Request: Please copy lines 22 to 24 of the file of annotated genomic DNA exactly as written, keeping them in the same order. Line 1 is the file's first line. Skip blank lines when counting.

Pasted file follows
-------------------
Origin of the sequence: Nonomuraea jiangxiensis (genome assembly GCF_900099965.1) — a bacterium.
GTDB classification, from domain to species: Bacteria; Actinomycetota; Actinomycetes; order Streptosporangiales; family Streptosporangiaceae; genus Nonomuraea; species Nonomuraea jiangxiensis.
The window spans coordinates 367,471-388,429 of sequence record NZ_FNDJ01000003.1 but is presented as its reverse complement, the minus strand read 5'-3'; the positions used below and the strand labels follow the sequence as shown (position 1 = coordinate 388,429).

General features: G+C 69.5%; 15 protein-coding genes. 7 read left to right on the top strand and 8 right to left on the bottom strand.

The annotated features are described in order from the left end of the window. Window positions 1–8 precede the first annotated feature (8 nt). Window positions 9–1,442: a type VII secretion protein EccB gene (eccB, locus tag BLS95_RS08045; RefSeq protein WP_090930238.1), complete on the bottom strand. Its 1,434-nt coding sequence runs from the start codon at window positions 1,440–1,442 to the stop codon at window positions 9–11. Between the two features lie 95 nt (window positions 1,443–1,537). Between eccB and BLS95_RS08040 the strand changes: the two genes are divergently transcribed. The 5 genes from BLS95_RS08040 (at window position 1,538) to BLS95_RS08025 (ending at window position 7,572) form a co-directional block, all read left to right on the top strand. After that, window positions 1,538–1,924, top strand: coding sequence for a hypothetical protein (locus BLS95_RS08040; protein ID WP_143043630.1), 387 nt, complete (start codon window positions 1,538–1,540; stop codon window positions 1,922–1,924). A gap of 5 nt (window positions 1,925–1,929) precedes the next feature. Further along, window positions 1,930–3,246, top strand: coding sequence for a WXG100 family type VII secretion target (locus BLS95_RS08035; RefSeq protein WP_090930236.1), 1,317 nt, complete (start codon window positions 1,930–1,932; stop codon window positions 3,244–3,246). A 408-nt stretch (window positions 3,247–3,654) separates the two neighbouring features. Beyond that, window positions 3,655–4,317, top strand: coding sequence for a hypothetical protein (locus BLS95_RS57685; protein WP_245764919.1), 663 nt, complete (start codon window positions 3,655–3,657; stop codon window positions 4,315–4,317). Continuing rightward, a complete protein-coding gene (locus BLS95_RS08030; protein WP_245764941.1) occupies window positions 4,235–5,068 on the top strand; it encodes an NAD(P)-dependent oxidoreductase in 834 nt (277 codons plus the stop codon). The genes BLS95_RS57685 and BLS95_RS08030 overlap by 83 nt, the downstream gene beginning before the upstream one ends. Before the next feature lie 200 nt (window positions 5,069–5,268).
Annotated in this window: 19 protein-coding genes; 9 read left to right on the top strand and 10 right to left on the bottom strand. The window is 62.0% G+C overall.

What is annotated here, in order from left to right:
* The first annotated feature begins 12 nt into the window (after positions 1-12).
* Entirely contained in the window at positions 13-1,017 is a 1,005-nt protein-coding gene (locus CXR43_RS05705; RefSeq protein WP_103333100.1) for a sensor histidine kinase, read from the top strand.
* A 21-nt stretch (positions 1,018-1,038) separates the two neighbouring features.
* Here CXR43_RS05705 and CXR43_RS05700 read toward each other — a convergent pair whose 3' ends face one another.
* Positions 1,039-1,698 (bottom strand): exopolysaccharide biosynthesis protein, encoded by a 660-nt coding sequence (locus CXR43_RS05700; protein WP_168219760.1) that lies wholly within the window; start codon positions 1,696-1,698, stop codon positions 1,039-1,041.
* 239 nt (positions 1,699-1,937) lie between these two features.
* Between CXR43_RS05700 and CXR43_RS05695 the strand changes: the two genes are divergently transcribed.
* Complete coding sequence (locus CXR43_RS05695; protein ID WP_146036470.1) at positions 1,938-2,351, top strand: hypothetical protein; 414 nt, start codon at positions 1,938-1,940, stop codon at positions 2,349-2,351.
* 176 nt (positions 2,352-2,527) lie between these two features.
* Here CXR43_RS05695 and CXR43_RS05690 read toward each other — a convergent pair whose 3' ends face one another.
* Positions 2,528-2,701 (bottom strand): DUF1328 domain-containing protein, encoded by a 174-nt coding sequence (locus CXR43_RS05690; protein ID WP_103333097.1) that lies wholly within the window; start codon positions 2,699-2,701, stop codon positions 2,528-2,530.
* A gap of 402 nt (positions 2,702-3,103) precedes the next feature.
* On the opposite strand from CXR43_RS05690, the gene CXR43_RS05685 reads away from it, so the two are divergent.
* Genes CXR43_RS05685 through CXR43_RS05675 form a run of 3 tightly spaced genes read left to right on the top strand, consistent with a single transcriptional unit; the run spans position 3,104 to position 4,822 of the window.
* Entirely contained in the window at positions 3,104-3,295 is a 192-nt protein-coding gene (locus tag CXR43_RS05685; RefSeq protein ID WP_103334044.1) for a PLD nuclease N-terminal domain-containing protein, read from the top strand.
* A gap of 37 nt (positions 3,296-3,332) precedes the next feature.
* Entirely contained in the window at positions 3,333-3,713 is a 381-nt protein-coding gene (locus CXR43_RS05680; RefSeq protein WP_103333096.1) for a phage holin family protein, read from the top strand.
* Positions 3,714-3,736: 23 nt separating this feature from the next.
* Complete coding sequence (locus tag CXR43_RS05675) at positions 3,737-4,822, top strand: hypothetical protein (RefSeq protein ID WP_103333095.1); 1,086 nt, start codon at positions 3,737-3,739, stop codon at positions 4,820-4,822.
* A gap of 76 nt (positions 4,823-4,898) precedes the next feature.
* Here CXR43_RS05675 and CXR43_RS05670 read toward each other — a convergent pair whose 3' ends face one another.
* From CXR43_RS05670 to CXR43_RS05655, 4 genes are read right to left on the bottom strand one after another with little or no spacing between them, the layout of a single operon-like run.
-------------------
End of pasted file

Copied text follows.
* Entirely contained in the window at positions 3,104-3,295 is a 192-nt protein-coding gene (locus tag CXR43_RS05685; RefSeq protein ID WP_103334044.1) for a PLD nuclease N-terminal domain-containing protein, read from the top strand.
* A gap of 37 nt (positions 3,296-3,332) precedes the next feature.
* Entirely contained in the window at positions 3,333-3,713 is a 381-nt protein-coding gene (locus CXR43_RS05680; RefSeq protein WP_103333096.1) for a phage holin family protein, read from the top strand.